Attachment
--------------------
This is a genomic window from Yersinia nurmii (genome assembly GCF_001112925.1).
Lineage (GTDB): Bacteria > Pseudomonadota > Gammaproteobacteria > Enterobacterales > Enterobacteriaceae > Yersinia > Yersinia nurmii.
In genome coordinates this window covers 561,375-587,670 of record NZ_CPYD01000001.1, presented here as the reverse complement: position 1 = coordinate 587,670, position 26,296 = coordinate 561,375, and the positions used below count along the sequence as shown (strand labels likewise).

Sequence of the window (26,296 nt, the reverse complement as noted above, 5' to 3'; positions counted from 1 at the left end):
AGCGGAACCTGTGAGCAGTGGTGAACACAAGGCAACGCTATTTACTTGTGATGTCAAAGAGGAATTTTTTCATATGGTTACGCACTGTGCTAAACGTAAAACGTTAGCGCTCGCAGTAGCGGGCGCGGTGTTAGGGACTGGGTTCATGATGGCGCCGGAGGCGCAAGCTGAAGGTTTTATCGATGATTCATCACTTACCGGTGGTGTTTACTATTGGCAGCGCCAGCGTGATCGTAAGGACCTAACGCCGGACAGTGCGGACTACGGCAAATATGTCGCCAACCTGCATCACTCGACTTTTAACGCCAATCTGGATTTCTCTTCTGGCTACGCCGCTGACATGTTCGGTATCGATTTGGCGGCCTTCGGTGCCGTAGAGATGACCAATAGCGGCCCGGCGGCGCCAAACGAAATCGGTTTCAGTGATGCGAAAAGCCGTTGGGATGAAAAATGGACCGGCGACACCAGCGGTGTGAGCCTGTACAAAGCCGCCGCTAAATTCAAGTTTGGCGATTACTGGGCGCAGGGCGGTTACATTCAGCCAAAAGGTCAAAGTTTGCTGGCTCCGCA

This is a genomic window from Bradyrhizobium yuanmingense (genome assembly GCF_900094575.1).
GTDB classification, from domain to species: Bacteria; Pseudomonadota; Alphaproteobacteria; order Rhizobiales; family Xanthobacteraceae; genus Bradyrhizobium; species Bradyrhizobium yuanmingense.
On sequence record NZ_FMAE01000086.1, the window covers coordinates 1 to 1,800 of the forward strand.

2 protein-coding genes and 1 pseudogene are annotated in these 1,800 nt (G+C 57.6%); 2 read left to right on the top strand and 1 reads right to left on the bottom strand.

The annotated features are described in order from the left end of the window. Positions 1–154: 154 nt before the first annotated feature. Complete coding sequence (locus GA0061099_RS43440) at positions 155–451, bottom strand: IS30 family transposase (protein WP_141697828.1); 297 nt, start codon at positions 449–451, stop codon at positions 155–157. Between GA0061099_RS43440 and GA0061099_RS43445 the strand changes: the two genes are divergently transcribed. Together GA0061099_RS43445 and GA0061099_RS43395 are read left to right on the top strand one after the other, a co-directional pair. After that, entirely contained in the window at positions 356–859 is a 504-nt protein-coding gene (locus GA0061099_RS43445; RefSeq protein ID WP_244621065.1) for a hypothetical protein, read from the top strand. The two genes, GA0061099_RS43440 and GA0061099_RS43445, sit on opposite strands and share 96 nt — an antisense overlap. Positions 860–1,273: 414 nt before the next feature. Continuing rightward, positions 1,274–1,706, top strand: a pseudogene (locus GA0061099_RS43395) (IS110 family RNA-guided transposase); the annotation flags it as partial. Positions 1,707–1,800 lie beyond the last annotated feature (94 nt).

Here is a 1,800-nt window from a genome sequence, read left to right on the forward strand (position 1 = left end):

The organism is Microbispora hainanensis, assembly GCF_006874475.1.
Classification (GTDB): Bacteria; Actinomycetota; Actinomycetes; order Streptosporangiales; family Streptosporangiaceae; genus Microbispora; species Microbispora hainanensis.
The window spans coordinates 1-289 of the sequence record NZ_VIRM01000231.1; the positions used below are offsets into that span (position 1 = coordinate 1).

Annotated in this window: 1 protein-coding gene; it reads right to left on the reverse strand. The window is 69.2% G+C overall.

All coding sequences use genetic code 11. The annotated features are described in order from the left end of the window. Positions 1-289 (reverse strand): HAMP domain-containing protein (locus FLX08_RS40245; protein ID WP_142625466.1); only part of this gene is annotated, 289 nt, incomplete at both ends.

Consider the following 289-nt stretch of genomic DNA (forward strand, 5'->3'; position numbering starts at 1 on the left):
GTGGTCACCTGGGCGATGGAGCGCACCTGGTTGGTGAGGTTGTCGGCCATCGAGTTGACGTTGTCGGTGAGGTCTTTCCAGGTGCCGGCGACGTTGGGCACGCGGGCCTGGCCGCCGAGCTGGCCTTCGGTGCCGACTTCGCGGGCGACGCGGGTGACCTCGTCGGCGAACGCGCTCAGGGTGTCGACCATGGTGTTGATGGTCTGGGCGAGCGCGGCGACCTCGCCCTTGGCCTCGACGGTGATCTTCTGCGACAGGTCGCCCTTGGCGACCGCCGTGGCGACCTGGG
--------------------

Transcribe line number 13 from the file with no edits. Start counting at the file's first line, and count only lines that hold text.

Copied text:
Classification (GTDB): Bacteria; Actinomycetota; Actinomycetes; order Streptosporangiales; family Streptosporangiaceae; genus Microbispora; species Microbispora hainanensis.